The conditions in the German M&A market are now considerably better than a year ago, although strategists do not expect any significant rise in transactions before the end of the year. Private equity investors are back in the market as players. Those are the key findings of the survey of the M&A panel III 2013, polled now for the ninth time by CMS Hasche Sigle and FINANCE magazine. The heads of the M&A departments at German companies plus leading investment bankers and M&A consultants provide anonymous assessments of the market for the survey.
Price and contract details are decisive
The survey suggests in particular that the macroeconomic environment and financing terms are no longer a major obstacle to advisors and bankers. While this area was the reason for the failure of many transactions just a year ago, it is now assessed at a record low level. Even in previous surveys, corporate M&A managers invariably viewed the uncertain overall economic situation and finance environment less critically and now rate both as hardly posing any threat at all. Both groups currently see diverging price expectations as the most common deal breaker. Company managers, however, now attach unprecedented importance to disagreement about contract details as a reason for the failure of transactions. For CMS Hasche Sigle partner Dr Thomas Meyding, one cause is that commercial sticking points which have been overlooked or put aside during the initial stages resurface during contract negotiations and prevent agreement being reached: "That’s not necessarily a bad thing. Overlooking a commercial risk is a worse solution for one of the parties involved."
Private equity investors return as serious competitors
Both groups are also optimistic about market prospects over the next twelve months – expectations have risen by 15% in the case of corporates, compared with the summer, while bankers are 8% more optimistic. In addition to strategists, private equity investors are also keen to take advantage of the positive market conditions and are again perceived by both banks and corporates as serious rivals. The significant advantage when competing for attractive target companies that was recorded as recently as the summer has melted away to its lowest value since the survey was launched in February 2011. One of the principal reasons is that since March 2012 financing conditions for the private equity sector have steadily improved according to panel participants. This is also confirmed by the latest private equity panel surveyed by CMS Hasche Sigle and FINANCE: the surveyed PE firms assessed their financing terms as 14% better than in the summer and more attractive than at any point since the survey started in 2010. CMS Hasche Sigle partner Dr Oliver Wolfgramm sees an ongoing trend here: "We found in the summer survey that private equity investors are again competing practically on a par with strategic investors for attractive targets." As a result, M&A chiefs are experiencing much greater market competition. Around 10% more of them see intense competition for target companies in Europe than was the case in the summer, while for targets outside Europe the figure is up some 6%. "Competition for the still low number of attractive targets in favoured industries necessarily results in high and rising price demands on the part of sellers, while also confirming the continuation of a seller’s market as seen in previous surveys," comments Dr Wolfgramm.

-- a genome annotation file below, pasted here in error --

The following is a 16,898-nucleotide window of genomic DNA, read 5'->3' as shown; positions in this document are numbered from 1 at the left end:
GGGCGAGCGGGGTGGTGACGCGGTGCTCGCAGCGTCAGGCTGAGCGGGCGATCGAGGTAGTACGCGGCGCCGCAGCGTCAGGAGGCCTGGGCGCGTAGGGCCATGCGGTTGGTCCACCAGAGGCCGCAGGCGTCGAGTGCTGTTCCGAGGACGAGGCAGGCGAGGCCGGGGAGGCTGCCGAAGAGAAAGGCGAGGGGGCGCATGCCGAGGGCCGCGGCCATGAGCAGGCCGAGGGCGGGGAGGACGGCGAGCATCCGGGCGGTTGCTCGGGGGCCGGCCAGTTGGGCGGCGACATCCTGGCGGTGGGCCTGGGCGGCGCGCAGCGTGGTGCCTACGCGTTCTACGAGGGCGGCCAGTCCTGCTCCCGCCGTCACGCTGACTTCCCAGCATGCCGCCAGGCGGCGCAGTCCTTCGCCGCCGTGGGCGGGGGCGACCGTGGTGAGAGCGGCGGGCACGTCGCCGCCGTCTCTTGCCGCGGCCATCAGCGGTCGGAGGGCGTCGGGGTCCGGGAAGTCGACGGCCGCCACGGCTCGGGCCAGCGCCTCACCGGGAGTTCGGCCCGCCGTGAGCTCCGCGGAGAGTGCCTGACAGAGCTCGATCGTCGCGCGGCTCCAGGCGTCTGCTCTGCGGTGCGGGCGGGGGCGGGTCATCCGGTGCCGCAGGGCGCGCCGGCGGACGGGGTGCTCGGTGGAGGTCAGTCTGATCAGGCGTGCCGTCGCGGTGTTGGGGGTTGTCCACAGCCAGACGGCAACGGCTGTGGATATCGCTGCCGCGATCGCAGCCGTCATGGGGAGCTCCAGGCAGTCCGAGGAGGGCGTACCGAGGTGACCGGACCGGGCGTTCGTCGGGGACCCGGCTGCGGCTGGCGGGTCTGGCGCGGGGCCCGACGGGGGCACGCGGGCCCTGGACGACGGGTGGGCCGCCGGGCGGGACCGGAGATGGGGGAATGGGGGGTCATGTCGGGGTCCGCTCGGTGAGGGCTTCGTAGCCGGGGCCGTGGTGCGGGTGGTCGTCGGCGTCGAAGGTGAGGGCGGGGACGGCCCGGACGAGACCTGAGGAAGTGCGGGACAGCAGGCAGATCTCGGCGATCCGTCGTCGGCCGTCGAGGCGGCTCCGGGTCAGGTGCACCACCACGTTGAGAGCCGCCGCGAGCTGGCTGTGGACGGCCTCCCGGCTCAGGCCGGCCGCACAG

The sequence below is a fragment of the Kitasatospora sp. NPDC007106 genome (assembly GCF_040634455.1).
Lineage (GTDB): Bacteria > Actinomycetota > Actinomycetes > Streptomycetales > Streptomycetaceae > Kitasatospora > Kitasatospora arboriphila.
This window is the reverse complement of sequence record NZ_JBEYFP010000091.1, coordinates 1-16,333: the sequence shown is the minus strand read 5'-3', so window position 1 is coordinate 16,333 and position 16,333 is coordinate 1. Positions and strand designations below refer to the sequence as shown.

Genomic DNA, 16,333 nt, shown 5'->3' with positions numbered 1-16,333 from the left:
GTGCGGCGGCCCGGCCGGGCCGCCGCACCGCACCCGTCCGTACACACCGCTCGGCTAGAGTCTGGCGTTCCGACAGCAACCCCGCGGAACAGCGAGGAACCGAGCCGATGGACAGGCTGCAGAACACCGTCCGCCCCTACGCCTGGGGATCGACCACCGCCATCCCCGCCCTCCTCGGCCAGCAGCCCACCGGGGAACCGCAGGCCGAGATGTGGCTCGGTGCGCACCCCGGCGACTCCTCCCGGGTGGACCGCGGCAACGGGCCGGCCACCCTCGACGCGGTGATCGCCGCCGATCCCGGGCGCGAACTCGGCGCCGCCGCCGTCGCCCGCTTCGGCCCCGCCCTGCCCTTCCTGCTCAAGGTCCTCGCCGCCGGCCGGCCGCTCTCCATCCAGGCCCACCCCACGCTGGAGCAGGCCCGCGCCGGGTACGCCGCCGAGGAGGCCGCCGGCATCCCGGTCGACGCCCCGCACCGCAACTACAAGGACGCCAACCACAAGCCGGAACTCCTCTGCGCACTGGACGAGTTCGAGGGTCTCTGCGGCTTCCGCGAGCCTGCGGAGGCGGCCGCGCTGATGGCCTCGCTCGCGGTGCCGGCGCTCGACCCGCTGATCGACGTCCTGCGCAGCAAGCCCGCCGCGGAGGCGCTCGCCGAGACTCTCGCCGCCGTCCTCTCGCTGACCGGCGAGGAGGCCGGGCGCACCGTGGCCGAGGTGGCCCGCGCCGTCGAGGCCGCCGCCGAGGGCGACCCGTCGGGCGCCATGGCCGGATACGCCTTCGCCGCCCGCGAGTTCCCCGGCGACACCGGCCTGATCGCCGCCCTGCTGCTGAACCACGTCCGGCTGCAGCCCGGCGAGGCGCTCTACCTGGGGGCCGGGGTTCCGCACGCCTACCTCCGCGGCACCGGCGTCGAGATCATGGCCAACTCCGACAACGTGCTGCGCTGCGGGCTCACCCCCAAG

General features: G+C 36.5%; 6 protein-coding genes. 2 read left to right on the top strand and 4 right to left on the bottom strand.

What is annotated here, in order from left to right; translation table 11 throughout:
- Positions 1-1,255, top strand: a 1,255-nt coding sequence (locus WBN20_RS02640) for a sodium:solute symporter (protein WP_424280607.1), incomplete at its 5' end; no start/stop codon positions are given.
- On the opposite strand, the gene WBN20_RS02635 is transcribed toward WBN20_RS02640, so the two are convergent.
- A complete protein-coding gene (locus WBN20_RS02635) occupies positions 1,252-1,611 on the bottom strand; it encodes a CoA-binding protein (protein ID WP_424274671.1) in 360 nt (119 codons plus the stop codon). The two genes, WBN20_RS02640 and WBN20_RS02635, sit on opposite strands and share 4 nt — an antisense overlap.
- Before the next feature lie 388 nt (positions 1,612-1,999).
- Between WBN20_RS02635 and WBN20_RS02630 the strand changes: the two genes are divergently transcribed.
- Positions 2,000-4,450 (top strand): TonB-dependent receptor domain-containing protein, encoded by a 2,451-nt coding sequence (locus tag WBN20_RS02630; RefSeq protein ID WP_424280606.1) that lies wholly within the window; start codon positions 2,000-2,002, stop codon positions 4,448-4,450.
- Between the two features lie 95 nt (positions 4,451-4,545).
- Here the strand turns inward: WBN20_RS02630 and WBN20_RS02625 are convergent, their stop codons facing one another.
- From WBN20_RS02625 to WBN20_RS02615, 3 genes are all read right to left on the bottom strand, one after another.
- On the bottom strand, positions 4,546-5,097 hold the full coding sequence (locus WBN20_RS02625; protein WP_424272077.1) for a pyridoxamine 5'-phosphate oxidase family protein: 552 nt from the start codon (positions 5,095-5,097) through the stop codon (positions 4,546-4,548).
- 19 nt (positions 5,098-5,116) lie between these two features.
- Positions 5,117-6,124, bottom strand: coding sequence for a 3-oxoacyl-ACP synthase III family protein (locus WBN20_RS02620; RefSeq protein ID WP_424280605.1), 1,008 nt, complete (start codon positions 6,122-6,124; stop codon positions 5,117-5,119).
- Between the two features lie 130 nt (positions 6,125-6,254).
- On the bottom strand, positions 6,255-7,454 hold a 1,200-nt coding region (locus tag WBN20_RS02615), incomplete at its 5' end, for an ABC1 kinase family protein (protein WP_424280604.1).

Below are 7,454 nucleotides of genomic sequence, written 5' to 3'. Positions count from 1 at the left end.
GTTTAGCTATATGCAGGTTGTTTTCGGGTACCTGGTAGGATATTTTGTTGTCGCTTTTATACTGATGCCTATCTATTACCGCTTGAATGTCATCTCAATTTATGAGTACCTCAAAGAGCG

Changes in target sectors
The most active industry is currently perceived to be machinery and engineering (up 9%), followed by automotive (up 14%). The respondents rated the telecommunications sector as more active than ever before, primarily boosted by major transactions such as Kabel Deutschland/Vodafone and Telefónica/E-Plus (up 11%). The one-time great hope, renewable energy, has experienced a dramatic collapse to a new low. Similarly, the private equity survey ranked this sector in second-last place.
Modest outlook for rest of year
Market participants are cautious regarding any significant rise in M&A activity as the end of the year approaches. Although corporates in particular see the relatively large transactions of recent weeks as a potentially positive signal, strategic investors are much less inclined to agree with the view that these deals encourage them to become more active in the M&A market. Bankers and M&A consulting firms have an even more sceptical view of the situation, despite the fact that the previous survey indicated that 65% had a deal pipeline filled to average levels and 27% even reckoned that it was above-average. "We find that, in terms of numbers, we are still involved in a lot of transactions," says Dr Meyding. "However, there has been a substantial drop in the likelihood that a deal will complete. Alongside the macroeconomic climate, increased risk awareness is definitely a crucial factor, with buyers wary of taking on risk." There is nevertheless hope for the medium and long term. In the pan-European M&A Outlook survey recently published by the CMS organisation of law firms, representatives of companies, private equity houses and law firms were extremely optimistic. More than half of the respondents in German-speaking countries believe that deals will increase in the next twelve months, or even increase sharply.